What was specifically wrong with the 3D preview today?
(1) Everything was very dark.
No real surprise - you're sitting in a dark room with sunglasses on. As a result, everything felt distant. I didn't feel involved with any of it. Fast motion looked far too blurry - at one stage there were some scuttling alien creatures in the underground but I never really saw them properly, everything seemed a blur. Possibly I'm getting old and my eyesight is fading (it's 20-20, tested annually), but my eyes couldn't keep up with the stuff on screen. Maybe the preview wasn't 24 frames per second but 12 frames? Don't know, don't care. Whatever the reason, I was very disappointed.
(2) Despite what they've been telling us, everything still gets thrown at the screen, either to shock or to impress.
I was sitting there looking at special effect after special effect. The whole thing looked cartoonish. There was something very unreal about the alien world. On Facebook today, I was reading through a conversation between one of the SFX guys and someone else who'd watched it, and he defended the cartoonish look because it was on an alien world, and everything looks different there. That missed the point completely - "cartoonish" means "we didn't believe it". I have a lot of respect for Weta Digital. I believed Gollum, the Cavetrolls, the Nazguls, the Balrog, and of course, King Kong. They were amazingly real. If I hadn't been a guy, I would have cried when the gorilla died (it must have been some dust in my eye). Nothing i saw in the Avatar material made my heart leap.
At the end of the first preview of LOTR, way back in 2001, I remember the audience were yelling and clapping at the end of it, standing up from their seats for a standing ovation. I heard the same thing happened all around the world. They did it again at the end of the actual movies. Today, there was some polite applause at the end, and not much else. Apparently I wasn't alone in my disappointment.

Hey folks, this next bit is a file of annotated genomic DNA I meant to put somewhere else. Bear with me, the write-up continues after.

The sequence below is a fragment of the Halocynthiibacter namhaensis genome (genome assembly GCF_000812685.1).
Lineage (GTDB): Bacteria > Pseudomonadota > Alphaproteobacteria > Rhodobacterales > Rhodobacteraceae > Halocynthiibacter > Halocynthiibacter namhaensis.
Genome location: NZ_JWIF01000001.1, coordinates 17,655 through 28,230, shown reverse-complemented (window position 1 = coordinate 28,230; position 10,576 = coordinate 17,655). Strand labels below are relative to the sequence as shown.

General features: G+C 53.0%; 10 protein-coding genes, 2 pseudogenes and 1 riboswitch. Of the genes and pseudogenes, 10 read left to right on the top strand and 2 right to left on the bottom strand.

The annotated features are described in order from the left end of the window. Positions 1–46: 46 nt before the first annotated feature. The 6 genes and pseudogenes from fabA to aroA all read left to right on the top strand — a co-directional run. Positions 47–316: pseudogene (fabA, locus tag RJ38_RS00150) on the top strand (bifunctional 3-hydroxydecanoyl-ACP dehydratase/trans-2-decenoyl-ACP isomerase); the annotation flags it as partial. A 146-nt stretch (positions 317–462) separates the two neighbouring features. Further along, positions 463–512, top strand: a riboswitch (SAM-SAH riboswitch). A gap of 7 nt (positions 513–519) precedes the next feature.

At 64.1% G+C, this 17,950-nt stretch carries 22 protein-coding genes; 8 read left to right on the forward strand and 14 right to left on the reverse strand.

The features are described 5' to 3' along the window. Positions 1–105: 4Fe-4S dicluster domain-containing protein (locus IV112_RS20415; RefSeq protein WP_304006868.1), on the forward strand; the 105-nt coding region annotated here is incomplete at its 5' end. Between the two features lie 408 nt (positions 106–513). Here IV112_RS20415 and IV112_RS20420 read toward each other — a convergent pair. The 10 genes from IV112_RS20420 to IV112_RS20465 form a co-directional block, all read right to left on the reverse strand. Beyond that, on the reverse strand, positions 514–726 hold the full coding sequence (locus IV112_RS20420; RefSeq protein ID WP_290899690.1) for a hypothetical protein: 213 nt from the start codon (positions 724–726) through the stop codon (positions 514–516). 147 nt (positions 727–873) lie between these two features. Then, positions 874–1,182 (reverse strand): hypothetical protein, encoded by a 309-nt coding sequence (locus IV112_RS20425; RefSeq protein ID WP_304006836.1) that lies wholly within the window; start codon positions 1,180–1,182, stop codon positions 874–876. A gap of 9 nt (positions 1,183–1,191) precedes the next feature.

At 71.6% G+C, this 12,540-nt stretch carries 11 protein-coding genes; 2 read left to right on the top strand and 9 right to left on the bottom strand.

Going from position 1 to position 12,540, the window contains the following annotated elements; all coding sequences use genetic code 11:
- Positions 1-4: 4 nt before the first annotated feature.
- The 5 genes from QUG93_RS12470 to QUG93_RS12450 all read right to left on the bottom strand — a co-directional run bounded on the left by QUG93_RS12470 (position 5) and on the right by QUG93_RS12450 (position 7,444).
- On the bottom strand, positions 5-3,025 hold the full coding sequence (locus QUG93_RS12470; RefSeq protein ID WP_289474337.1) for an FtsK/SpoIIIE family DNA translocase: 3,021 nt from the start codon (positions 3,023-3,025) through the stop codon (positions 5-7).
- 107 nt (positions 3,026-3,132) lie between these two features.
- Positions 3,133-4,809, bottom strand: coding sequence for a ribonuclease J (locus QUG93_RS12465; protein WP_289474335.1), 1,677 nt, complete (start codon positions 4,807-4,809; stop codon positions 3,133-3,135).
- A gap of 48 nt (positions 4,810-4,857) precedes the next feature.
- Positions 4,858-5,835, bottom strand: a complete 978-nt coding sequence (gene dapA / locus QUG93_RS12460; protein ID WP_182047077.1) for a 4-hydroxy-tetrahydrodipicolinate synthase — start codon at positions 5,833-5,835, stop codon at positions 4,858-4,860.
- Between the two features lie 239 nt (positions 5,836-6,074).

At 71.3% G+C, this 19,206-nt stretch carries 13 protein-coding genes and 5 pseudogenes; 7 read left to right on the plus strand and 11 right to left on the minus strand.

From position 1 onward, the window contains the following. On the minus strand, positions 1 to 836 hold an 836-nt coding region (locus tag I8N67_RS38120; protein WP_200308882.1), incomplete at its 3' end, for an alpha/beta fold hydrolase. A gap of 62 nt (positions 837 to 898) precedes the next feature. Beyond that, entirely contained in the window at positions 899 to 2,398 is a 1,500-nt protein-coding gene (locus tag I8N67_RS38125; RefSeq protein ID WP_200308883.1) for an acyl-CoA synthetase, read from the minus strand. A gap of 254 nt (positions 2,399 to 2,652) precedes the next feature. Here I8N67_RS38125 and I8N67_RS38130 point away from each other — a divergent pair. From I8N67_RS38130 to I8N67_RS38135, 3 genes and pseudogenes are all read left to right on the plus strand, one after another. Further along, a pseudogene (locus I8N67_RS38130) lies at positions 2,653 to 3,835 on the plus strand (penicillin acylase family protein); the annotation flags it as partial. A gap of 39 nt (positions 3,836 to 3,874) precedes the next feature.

(3) The 3D didn't add anything to the story being told.
There lies the crunch, doesn't it. Adding more SFX to a great story doesn't make it greater - SFX is a tool, not the end product. The original Matrix movie was great, it had a new way of looking of the world ("What if all this isn't real? Is that air I'm breathing?"), and it used a bunch of new SFX we hadn't seen before (eg, bullet-time). The Matrix 2 had some amazing chase sequences but it wasn't as good as part 1. And part 3? "Well, we ran out of money for actual FX so we did it all on a computer". Yawn.
Here's a quick exercise - go up to five of your friends who've seen all 3 Matrix movies, and ask them to answer this question quickly without thinking about it too long - "does Trinity die in Matrix 3?". The answer of course is "yes", but most people seem to answer "no", "yes but she comes back", or even "can't remember". The fact that the love interest of the main character of three major movies dies horribly and nobody remembers it, surely means we didn't feel very involved in the story?
Check these ones for yourself : Does King Kong die? Did Boromir? You get my drift, I think.
What's the hell's wrong with these people?
Hollywood has lost touch with its audience of today. Instead, they spend an awful lot of effort trying to recreate their own glory days. The news this week of the change of MGM management brought that home again - MGM is working on only five films at the moment, amongst which are a movie version of the 1980's TV series "Fame", a remake of "Poltergeist", and another James Bond installment. Not exactly bristling with originality. Don't get me wrong, I like James Bond, but then again he's not from Hollywood, is he.
What I look for in a movie